In one embodiment, the release liners utilized in the invention comprise a backing layer having a release coating on one surface thereof. A variety of release coatings are known in the art and these include silicone release coating compositions. The backing liner can comprise paper, a monolayered or multilayered polymeric film including a film which has been coextruded or coextruded and oriented, or combinations thereof. Examples of polymer films include polyolefin films, polyester films, and combinations thereof. Polycoated paper liners that have one side of the liner coated with a silicone release material also are useful. In one embodiment, the polycoating may comprise low density polyethylene, medium density polyethylene, ethylene propylene copolymer, propylene homopolymer, etc.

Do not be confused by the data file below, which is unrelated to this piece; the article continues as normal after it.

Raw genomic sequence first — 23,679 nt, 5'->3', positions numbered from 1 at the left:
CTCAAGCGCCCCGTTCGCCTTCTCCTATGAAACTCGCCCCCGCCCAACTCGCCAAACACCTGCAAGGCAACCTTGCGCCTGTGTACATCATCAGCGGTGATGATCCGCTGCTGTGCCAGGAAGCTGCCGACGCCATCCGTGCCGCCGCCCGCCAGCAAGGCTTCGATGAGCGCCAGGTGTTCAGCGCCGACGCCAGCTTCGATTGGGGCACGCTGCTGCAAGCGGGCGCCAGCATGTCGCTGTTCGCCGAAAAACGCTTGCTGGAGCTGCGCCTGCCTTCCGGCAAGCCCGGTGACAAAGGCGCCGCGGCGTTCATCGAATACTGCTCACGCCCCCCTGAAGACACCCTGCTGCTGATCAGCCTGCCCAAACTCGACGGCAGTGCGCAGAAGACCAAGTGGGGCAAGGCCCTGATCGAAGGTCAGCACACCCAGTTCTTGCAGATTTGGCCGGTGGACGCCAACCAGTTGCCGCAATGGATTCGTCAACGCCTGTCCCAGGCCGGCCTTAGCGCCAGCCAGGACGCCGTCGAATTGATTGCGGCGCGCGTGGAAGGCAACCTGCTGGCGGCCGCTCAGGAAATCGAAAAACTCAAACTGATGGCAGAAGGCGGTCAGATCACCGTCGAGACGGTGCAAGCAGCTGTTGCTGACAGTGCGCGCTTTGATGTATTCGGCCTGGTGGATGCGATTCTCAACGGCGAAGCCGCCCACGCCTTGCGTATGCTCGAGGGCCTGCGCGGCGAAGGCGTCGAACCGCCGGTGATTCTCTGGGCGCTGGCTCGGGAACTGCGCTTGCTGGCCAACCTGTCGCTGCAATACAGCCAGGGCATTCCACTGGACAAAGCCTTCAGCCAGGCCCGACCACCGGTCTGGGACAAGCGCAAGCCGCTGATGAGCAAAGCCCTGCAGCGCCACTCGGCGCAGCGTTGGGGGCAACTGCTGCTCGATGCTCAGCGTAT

The present invention also comprises a method to vary the color of the outer surfaces of the inventive film as described throughout this application and as depicted in FIGS. 1-5. The color of each surface of the inventive film can be varied in terms of lightness, redness and greenness, and blueness and yellowness. In embodiments of the invention the colors of the two surfaces of the film can be the same or can be different. The color of a surface of the inventive film can be varied greatly across the color spectrum by varying the type and amount of pigment in an opaque core, varying the type and amount of pigment in a pigmented color layer, and varying the thickness of the pigmented color layer. In an embodiment of the invention the color of a surface of the inventive film can be varied in a narrow color range, e.g. for a certain type of color such as a type of red color, by varying the type and amount of pigment in an opaque core layer for a given pigmented color layer where the given color layer has a fixed amount and type of pigment and a fixed thickness. An advantage of the present invention is that for a given number of commercially available pigments, a much greater number of colors are obtainable across the color spectrum and for a narrow color range by respectively varying both the core and color layer or varying the core for a given color layer. Further advantages of the present invention are that when the core is limited to low cost pigments in the color range from white through gray to black and either the core and color layer are varied or just the core is varied for a given color layer, a greater number of colors are obtainable relative to the number of commercially available pigments and at a reduced cost relative to a film having a single pigmented and opaque layer. The inventive film reduces cost by placing expensive pigments in pigmented color layers and less expensive pigments in an opaque core so that less of the expensive pigments is needed to obtain a desired color. In an embodiment of the invention, a method to vary the color of the outer surfaces of a multilayered opaque film comprises providing an opaque multilayered film comprising (A) an opaque core having a first outer surface and a second outer surface, and comprising at least one thermoplastic polymer and white, black, or a compounded mixture of white and black pigments; (B) a first pigmented color layer overlying the core and having a first surface and a second surface; and (C) a second pigmented color layer underlying the core and having a first surface and a second surface wherein the composition of the core is different from the compositions of the first and second pigmented color layers, the first and second color layers are not black or gray, and the multilayer film has an opacity of at least 75%; and wherein the shade or lightness of the core is varied from white to black. In further embodiments of the invention for this method of varying the shade or lightness of the core from white to black, the first and second color layers can be held constant in type and amount of pigment and in layer thickness, or the first and second color layers can be varied in type and amount of pigment and layer thickness.